I bend the dented aluminum can back and forth. The repetitive motion creates a hinge in the middle of the can, and it begins to weaken. Slowly a tattered tear becomes apparent in the wall of the can. With a quick pull, the aluminum can starts to rip apart. The tattered can exposes sharp aluminum edges. With a firm grasp, I give the can a final tug, and it lies in pieces.
As a child, many aluminum cans came to their demise at my hands. Unafraid of a cut, scrape, or slicing off a finger, I shredded cans, using screwdrivers as a pry bar while using my vice-like hand grip to secure the object. Cuts, scraps, and gouges were a testimonial for people who work with their hands.
Yet, for me, my hands are vital to my economic stability. Cuts, torn or damaged ligaments or a fractured finger can put a balloon entertainer out of business. My superman ability to tear an aluminum can in half has been halted by the reality that I can accidentally rip open the palm of my hand and put me on the sidelines for months.
A good friend, Roger Siegel, perfected the one-handed balloon poodle. It was not showing off or a part of his act. It was due to the simple fact that he broke his right arm and needed to make a living. Roger mastered the one-handed balloon poodle, and since then, entertainers have duplicated this skill, but more for show than necessity.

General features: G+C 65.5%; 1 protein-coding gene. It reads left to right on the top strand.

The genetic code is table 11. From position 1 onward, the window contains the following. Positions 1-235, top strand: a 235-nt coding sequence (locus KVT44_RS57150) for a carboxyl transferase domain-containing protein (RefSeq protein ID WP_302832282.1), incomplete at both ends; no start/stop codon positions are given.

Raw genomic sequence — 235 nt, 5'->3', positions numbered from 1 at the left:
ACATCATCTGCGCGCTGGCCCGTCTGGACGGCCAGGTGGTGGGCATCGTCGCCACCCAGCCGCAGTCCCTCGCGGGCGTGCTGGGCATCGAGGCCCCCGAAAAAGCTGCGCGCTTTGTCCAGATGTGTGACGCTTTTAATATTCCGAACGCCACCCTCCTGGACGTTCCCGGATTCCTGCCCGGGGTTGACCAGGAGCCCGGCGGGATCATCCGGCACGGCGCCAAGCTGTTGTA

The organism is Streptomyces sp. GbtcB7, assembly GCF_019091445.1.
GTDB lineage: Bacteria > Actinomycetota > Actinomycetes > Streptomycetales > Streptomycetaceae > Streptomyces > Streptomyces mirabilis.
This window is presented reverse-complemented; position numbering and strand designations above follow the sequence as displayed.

The fear of injury does make me slow down when it comes to specific jobs around the house. I may be quick-witted when it comes to entertaining, but when working with tools, I use caution.
I am not the only entertainer who has worries about their body parts. Lloyd’s of London has insured the legs of Fred Astaire, Betty Grable, and Angie Dickinson, the taste buds of restaurateur Egon Ronay, and actor Ken Dodd’s teeth. Tiger Woods’ caddy has the policy to protect against Wood’s early death, and magicians Siegfried and Roy filed a claim on their policy when Their tiger mauled Roy.
It would be a luxury to have thousands of dollars to ensure my hands and guarantee my family security if something happened to them, but I do not have that comfort. All I can do is be careful, avoid reckless actions, and treat my hands with care.